Subgaleal recurrence of craniopharyngioma of rapid growing pattern
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The purpose of the present clinical case is to remind clinicians that craniopharyngiomas, which are benign neoplasms with a high incidence of local recurrences, may also present ectopic recurrences which may at first go unsuspected. These tumors most commonly arise in the suprasellar region and despite their benign histology, they may infiltrate the surrounding neurovascular structures making total removal challenging. Ectopic recurrences of craniopharyngiomas are very rare. We describe an adult patient with ectopic recurrence of craniopharyngioma, emphasizing unique features of the case presentation and its physiopathological aspects. A 49-year-old male presented with headache and visual field defect and was diagnosed with a suprasellar tumor. He was submitted to neurosurgery and histological examination revealed an adamantinomatous craniopharyngioma. Postoperative magnetic resonance imaging (MRI) showed complete tumor resection. The patient remained asymptomatic with no imaging signs of local recurrence during follow up. Five years after surgery, the patient noticed a rapidly growing lump at the surgical incision site. He reported a mild to moderate local trauma 4 months before. A MRI showed a subgaleal cystic tumor arising in the pathway of the craniotomy. Surgical resection of that cystic lesion was performed and histological examination revealed an adamantinomatous craniopharyngioma. One year later no recurrences have been detected. The case reported has two particular features: the local trauma as a potential trigger for tumor progression and the rapidly growing pattern of the ectopic recurrent tumor. We emphasize that although ectopic recurrences of craniopharyngiomas are rare, they may occur away from the primary tumor and quite late in the follow up of the patient.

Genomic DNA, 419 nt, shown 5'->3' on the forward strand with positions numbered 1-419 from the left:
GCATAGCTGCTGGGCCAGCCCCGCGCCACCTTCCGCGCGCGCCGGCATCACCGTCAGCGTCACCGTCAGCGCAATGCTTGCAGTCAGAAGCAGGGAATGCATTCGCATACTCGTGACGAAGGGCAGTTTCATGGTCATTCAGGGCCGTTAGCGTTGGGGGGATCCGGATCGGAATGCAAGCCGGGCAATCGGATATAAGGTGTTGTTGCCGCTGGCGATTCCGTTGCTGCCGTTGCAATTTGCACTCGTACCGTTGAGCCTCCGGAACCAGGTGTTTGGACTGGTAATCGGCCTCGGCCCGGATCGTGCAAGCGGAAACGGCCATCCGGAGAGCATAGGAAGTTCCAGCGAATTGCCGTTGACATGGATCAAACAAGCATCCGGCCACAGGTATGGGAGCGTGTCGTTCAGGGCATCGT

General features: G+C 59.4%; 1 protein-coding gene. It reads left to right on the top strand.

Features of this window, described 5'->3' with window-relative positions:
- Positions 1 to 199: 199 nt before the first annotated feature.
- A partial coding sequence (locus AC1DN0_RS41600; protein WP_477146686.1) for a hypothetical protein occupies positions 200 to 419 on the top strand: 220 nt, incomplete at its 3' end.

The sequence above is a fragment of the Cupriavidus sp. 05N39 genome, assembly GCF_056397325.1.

KeywordsEctopic recurrence Craniopharyngioma Tumor seeding Surgical route
Conflict of interest
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